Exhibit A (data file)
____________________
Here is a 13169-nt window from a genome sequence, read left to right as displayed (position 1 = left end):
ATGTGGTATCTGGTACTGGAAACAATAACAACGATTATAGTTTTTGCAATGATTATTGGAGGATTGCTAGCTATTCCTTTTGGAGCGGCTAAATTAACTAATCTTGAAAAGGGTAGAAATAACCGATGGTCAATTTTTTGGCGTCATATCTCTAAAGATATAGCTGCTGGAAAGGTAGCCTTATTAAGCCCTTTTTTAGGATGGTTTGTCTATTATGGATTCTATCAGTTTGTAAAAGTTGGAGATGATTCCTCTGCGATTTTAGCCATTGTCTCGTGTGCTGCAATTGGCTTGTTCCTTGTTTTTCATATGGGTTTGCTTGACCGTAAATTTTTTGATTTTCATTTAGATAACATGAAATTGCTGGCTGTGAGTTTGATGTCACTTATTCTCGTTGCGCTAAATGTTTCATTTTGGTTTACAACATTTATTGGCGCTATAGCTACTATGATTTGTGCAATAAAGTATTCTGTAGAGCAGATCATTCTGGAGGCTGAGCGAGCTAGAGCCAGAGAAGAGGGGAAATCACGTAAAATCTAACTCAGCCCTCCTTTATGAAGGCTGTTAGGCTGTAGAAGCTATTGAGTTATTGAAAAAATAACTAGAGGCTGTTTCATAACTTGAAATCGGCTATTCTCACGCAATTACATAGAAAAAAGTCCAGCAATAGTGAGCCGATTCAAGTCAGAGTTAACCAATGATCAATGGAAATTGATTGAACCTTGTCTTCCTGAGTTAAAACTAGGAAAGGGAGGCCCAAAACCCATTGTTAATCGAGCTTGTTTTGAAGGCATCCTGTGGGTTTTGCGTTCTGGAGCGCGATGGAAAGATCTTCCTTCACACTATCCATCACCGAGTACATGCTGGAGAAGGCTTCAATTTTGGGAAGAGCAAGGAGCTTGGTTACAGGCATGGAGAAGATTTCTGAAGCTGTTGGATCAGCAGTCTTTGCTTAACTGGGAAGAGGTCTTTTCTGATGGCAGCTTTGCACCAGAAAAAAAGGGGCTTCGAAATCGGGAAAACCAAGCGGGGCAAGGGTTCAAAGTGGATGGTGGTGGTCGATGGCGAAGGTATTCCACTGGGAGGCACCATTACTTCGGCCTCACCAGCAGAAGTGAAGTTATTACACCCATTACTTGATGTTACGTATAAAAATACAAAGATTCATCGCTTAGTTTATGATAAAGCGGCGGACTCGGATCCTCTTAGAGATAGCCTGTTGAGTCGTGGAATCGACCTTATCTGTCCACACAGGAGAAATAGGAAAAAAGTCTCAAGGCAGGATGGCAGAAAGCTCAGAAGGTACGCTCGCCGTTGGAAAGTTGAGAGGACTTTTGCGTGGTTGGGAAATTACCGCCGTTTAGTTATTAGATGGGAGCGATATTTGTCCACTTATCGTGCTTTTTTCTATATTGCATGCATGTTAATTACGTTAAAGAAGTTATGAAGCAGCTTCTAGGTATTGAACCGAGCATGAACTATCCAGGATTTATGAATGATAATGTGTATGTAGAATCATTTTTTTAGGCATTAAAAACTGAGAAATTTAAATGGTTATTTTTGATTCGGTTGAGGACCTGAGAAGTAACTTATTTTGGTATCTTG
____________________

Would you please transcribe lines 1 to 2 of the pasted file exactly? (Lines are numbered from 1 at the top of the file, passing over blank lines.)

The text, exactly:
Here is a 13169-nt window from a genome sequence, read left to right as displayed (position 1 = left end):
ATGTGGTATCTGGTACTGGAAACAATAACAACGATTATAGTTTTTGCAATGATTATTGGAGGATTGCTAGCTATTCCTTTTGGAGCGGCTAAATTAACTAATCTTGAAAAGGGTAGAAATAACCGATGGTCAATTTTTTGGCGTCATATCTCTAAAGATATAGCTGCTGGAAAGGTAGCCTTATTAAGCCCTTTTTTAGGATGGTTTGTCTATTATGGATTCTATCAGTTTGTAAAAGTTGGAGATGATTCCTCTGCGATTTTAGCCATTGTCTCGTGTGCTGCAATTGGCTTGTTCCTTGTTTTTCATATGGGTTTGCTTGACCGTAAATTTTTTGATTTTCATTTAGATAACATGAAATTGCTGGCTGTGAGTTTGATGTCACTTATTCTCGTTGCGCTAAATGTTTCATTTTGGTTTACAACATTTATTGGCGCTATAGCTACTATGATTTGTGCAATAAAGTATTCTGTAGAGCAGATCATTCTGGAGGCTGAGCGAGCTAGAGCCAGAGAAGAGGGGAAATCACGTAAAATCTAACTCAGCCCTCCTTTATGAAGGCTGTTAGGCTGTAGAAGCTATTGAGTTATTGAAAAAATAACTAGAGGCTGTTTCATAACTTGAAATCGGCTATTCTCACGCAATTACATAGAAAAAAGTCCAGCAATAGTGAGCCGATTCAAGTCAGAGTTAACCAATGATCAATGGAAATTGATTGAACCTTGTCTTCCTGAGTTAAAACTAGGAAAGGGAGGCCCAAAACCCATTGTTAATCGAGCTTGTTTTGAAGGCATCCTGTGGGTTTTGCGTTCTGGAGCGCGATGGAAAGATCTTCCTTCACACTATCCATCACCGAGTACATGCTGGAGAAGGCTTCAATTTTGGGAAGAGCAAGGAGCTTGGTTACAGGCATGGAGAAGATTTCTGAAGCTGTTGGATCAGCAGTCTTTGCTTAACTGGGAAGAGGTCTTTTCTGATGGCAGCTTTGCACCAGAAAAAAAGGGGCTTCGAAATCGGGAAAACCAAGCGGGGCAAGGGTTCAAAGTGGATGGTGGTGGTCGATGGCGAAGGTATTCCACTGGGAGGCACCATTACTTCGGCCTCACCAGCAGAAGTGAAGTTATTACACCCATTACTTGATGTTACGTATAAAAATACAAAGATTCATCGCTTAGTTTATGATAAAGCGGCGGACTCGGATCCTCTTAGAGATAGCCTGTTGAGTCGTGGAATCGACCTTATCTGTCCACACAGGAGAAATAGGAAAAAAGTCTCAAGGCAGGATGGCAGAAAGCTCAGAAGGTACGCTCGCCGTTGGAAAGTTGAGAGGACTTTTGCGTGGTTGGGAAATTACCGCCGTTTAGTTATTAGATGGGAGCGATATTTGTCCACTTATCGTGCTTTTTTCTATATTGCATGCATGTTAATTACGTTAAAGAAGTTATGAAGCAGCTTCTAGGTATTGAACCGAGCATGAACTATCCAGGATTTATGAATGATAATGTGTATGTAGAATCATTTTTTTAGGCATTAAAAACTGAGAAATTTAAATGGTTATTTTTGATTCGGTTGAGGACCTGAGAAGTAACTTATTTTGGTATCTTG